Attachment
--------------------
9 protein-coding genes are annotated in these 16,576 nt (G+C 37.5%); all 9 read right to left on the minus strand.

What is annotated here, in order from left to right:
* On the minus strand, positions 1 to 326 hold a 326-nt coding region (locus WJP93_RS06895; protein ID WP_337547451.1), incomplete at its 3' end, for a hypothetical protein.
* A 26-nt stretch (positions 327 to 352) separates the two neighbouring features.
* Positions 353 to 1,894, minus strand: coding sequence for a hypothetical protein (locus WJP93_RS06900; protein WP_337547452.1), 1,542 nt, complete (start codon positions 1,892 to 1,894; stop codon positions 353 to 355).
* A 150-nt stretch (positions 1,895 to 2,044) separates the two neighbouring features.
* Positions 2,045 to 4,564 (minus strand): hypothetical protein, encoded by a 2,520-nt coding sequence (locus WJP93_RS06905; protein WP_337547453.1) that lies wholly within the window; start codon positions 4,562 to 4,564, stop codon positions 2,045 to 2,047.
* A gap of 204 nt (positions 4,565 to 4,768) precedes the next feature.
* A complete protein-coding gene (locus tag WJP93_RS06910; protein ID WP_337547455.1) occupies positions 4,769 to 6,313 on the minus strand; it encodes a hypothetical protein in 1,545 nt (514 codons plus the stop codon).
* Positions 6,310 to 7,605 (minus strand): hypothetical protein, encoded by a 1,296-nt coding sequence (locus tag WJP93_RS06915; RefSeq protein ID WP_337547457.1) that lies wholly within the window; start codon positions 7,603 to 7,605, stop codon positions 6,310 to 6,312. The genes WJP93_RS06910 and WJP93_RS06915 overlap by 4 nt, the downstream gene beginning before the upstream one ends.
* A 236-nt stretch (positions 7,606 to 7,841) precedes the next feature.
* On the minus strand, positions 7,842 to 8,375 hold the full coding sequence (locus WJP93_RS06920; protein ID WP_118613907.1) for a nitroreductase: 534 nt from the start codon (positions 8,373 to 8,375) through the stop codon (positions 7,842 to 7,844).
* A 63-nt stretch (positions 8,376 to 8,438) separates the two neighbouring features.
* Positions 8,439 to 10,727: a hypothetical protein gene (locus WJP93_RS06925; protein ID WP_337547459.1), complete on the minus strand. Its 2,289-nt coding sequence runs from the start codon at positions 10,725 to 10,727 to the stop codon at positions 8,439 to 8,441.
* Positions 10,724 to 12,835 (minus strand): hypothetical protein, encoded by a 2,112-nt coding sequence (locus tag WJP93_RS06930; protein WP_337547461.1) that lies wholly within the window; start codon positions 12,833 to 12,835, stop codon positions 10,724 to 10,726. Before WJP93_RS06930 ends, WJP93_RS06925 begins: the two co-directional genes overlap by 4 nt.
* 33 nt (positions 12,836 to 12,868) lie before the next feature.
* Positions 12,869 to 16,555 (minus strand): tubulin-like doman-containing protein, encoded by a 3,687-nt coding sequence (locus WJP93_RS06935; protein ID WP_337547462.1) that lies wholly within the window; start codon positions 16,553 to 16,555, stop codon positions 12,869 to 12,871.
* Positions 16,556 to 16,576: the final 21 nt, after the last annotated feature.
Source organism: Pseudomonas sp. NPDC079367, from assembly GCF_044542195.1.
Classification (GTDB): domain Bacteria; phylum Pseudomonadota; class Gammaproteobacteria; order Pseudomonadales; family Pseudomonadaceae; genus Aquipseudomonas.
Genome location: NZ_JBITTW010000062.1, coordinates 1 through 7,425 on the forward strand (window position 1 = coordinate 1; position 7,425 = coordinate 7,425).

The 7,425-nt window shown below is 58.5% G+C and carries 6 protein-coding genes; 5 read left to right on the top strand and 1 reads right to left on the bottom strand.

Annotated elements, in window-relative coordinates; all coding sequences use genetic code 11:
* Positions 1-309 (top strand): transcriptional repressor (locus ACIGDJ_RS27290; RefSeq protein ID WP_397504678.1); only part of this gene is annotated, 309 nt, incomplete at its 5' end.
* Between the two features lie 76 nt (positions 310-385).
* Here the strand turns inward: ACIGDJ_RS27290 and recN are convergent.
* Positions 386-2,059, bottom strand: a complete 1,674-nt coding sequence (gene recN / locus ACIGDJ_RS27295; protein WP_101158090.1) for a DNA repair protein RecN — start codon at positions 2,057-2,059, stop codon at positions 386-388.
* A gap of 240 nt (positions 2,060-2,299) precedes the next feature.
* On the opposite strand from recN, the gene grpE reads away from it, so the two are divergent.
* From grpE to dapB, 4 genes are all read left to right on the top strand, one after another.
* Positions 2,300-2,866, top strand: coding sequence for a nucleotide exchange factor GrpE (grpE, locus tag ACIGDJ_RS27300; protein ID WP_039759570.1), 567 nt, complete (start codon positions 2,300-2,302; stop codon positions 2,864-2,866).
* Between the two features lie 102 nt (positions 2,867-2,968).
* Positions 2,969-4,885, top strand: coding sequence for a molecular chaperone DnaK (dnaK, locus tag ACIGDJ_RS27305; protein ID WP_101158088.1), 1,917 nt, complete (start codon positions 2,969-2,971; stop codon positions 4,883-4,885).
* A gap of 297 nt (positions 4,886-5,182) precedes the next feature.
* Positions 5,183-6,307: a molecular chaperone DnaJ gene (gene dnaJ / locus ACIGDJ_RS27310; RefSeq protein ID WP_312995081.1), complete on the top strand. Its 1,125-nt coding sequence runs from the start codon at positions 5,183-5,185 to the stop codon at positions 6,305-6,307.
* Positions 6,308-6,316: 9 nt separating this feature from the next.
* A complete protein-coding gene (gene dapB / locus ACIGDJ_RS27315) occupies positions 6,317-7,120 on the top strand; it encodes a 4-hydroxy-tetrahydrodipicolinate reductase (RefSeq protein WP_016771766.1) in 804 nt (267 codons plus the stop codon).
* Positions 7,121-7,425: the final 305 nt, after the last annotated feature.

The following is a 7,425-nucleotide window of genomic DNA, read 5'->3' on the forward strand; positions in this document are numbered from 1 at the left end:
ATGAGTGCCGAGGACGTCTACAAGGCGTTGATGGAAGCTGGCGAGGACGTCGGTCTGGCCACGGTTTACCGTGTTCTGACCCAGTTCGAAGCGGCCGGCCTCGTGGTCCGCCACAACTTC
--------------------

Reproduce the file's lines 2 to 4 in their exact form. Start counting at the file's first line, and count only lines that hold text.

What is annotated here, in order from left to right:
* On the minus strand, positions 1 to 326 hold a 326-nt coding region (locus WJP93_RS06895; protein ID WP_337547451.1), incomplete at its 3' end, for a hypothetical protein.
* A 26-nt stretch (positions 327 to 352) separates the two neighbouring features.